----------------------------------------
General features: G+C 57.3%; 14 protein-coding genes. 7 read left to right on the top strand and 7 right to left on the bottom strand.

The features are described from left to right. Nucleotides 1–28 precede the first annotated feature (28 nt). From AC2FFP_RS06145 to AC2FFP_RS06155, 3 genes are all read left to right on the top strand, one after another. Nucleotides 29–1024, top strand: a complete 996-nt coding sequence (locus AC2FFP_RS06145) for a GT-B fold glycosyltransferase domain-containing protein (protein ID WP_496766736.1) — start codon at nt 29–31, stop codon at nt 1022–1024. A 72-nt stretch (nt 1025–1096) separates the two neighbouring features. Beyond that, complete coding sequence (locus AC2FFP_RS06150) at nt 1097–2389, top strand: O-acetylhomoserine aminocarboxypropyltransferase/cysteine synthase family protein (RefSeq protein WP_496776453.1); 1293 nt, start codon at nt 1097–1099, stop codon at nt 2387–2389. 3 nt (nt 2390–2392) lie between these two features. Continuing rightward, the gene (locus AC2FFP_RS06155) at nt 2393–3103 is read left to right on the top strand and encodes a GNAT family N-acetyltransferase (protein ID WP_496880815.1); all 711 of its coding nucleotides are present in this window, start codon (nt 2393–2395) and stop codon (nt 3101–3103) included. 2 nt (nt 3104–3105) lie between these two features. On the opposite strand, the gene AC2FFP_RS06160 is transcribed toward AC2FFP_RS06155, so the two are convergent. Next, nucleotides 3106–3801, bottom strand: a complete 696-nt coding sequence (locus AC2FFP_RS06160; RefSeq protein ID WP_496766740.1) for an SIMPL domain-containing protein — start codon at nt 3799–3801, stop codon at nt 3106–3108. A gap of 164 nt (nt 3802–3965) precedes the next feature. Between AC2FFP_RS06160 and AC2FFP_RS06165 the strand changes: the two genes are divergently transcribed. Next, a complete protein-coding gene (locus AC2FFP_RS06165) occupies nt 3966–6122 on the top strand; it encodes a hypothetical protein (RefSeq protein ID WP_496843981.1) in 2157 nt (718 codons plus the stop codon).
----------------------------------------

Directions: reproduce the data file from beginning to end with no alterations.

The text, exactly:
General features: G+C 57.3%; 14 protein-coding genes. 7 read left to right on the top strand and 7 right to left on the bottom strand.

The features are described from left to right. Nucleotides 1–28 precede the first annotated feature (28 nt). From AC2FFP_RS06145 to AC2FFP_RS06155, 3 genes are all read left to right on the top strand, one after another. Nucleotides 29–1024, top strand: a complete 996-nt coding sequence (locus AC2FFP_RS06145) for a GT-B fold glycosyltransferase domain-containing protein (protein ID WP_496766736.1) — start codon at nt 29–31, stop codon at nt 1022–1024. A 72-nt stretch (nt 1025–1096) separates the two neighbouring features. Beyond that, complete coding sequence (locus AC2FFP_RS06150) at nt 1097–2389, top strand: O-acetylhomoserine aminocarboxypropyltransferase/cysteine synthase family protein (RefSeq protein WP_496776453.1); 1293 nt, start codon at nt 1097–1099, stop codon at nt 2387–2389. 3 nt (nt 2390–2392) lie between these two features. Continuing rightward, the gene (locus AC2FFP_RS06155) at nt 2393–3103 is read left to right on the top strand and encodes a GNAT family N-acetyltransferase (protein ID WP_496880815.1); all 711 of its coding nucleotides are present in this window, start codon (nt 2393–2395) and stop codon (nt 3101–3103) included. 2 nt (nt 3104–3105) lie between these two features. On the opposite strand, the gene AC2FFP_RS06160 is transcribed toward AC2FFP_RS06155, so the two are convergent. Next, nucleotides 3106–3801, bottom strand: a complete 696-nt coding sequence (locus AC2FFP_RS06160; RefSeq protein ID WP_496766740.1) for an SIMPL domain-containing protein — start codon at nt 3799–3801, stop codon at nt 3106–3108. A gap of 164 nt (nt 3802–3965) precedes the next feature. Between AC2FFP_RS06160 and AC2FFP_RS06165 the strand changes: the two genes are divergently transcribed. Next, a complete protein-coding gene (locus AC2FFP_RS06165) occupies nt 3966–6122 on the top strand; it encodes a hypothetical protein (RefSeq protein ID WP_496843981.1) in 2157 nt (718 codons plus the stop codon).